Essay by Baba Ganoosh October 2006

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In today's world self-consciousness and materialism have an overwhelming impact in our life. We attempt to follow the latest fads, oscillating from diet to diet, only to remain oblivious to the fact that we have found ourselves in a never-ending, perpetual cycle. With so many different diets out there, how can we know which will be best for our own particular needs? Are there risks involved? Is the overall outcome worth it?

Among thousands of diets readily available to our society, one that has sparked great interest is the Atkins Diet. Founded on the idea of high protein and low/zero carbohydrate intake, Atkins has been very popular in past years. However, as research begins to take a closer look at this well-known diet they realize that the basis of consuming no carbohydrates and so much protein , may not necessarily be a positive idea, quite the opposite actually. Is it possible that the Atkins diet may actually cause complications for dieters in the long run, such as kidney stones and osteoporosis?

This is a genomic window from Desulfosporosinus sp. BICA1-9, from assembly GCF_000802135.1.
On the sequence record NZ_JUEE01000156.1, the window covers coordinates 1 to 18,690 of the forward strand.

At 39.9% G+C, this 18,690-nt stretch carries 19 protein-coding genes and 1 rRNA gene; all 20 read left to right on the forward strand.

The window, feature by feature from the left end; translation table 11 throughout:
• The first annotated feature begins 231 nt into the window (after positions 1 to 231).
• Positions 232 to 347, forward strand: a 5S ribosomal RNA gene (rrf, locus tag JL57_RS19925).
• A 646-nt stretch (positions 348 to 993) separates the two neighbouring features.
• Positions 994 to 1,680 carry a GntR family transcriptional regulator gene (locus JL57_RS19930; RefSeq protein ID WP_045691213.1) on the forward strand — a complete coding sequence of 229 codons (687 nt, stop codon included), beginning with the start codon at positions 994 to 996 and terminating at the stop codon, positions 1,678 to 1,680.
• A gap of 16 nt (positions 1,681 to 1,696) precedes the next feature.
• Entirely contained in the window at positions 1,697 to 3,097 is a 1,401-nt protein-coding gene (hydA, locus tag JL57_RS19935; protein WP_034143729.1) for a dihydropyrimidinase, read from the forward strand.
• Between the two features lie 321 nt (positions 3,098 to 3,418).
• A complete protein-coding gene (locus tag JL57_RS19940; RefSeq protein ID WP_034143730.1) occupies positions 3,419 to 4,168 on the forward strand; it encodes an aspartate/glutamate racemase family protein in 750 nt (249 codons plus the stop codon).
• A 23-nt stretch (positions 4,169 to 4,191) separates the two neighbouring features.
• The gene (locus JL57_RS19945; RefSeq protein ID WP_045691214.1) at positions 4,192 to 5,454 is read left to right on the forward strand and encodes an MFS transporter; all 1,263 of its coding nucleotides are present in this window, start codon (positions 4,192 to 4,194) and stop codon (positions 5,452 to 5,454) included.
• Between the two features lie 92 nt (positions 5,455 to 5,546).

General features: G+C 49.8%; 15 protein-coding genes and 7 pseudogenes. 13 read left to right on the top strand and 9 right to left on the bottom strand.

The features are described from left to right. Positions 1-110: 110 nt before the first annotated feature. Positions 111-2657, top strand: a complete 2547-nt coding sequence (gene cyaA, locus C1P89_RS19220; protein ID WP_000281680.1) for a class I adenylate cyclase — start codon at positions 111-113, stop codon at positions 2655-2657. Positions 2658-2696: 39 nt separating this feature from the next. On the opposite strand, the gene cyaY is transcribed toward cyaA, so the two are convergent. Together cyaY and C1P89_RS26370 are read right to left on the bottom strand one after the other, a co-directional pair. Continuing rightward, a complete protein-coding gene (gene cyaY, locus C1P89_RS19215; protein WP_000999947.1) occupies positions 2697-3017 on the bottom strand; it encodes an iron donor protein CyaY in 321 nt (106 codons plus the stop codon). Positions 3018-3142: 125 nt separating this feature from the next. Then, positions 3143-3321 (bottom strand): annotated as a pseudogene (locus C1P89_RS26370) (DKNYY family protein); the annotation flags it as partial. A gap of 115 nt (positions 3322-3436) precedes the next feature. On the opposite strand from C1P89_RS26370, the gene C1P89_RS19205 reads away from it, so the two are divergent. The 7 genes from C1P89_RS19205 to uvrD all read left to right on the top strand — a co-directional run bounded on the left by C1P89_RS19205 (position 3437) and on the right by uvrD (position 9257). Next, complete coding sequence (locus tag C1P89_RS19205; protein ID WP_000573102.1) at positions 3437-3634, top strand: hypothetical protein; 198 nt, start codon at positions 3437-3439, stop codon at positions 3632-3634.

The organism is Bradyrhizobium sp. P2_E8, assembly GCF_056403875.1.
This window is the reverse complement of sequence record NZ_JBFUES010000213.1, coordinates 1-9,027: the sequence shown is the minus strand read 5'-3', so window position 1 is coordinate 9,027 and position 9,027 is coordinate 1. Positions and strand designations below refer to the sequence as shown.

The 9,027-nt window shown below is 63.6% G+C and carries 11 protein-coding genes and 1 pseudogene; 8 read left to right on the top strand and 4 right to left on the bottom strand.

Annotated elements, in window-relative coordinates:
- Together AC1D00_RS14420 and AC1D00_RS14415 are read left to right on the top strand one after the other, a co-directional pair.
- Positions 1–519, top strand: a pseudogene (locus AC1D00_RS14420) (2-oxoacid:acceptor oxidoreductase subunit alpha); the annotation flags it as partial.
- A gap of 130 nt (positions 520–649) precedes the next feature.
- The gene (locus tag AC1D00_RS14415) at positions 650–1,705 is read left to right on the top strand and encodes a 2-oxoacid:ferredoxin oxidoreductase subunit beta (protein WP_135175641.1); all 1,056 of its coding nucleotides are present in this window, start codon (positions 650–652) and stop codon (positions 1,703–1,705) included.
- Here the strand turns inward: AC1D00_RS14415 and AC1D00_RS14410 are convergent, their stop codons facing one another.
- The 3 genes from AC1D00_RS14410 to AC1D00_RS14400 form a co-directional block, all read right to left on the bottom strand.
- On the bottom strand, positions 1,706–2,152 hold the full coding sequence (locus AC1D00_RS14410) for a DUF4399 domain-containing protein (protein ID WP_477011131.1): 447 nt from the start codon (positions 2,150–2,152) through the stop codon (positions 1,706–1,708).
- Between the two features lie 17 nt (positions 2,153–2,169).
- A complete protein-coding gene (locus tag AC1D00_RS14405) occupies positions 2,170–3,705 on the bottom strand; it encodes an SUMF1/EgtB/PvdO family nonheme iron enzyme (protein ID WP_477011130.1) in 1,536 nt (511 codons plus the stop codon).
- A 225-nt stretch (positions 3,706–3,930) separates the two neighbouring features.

A myriad of articles and research journals can be found concerning complication of the Atkins diet.

Dr. Mercola conducted a six week study following ten healthy adults. These adults followed their regular diets for two weeks, then followed the Atkins diet for two weeks, and then a moderately carbohydrate-restricting diet for four weeks. On average, the volunteers lost nine pounds, but almost all of them had ketones form. Many volunteers also had higher levels of calcium on their urine. This high level of calcium could mean a decrease of absorption of bone-building material, therefore increasing the risk of osteoporosis.1 According to Margo Denke, an Am. J. of Cardiology, adult's LDL levels increase significantly. The high protein consumption often leads to kidney stones and higher acid levels, which can...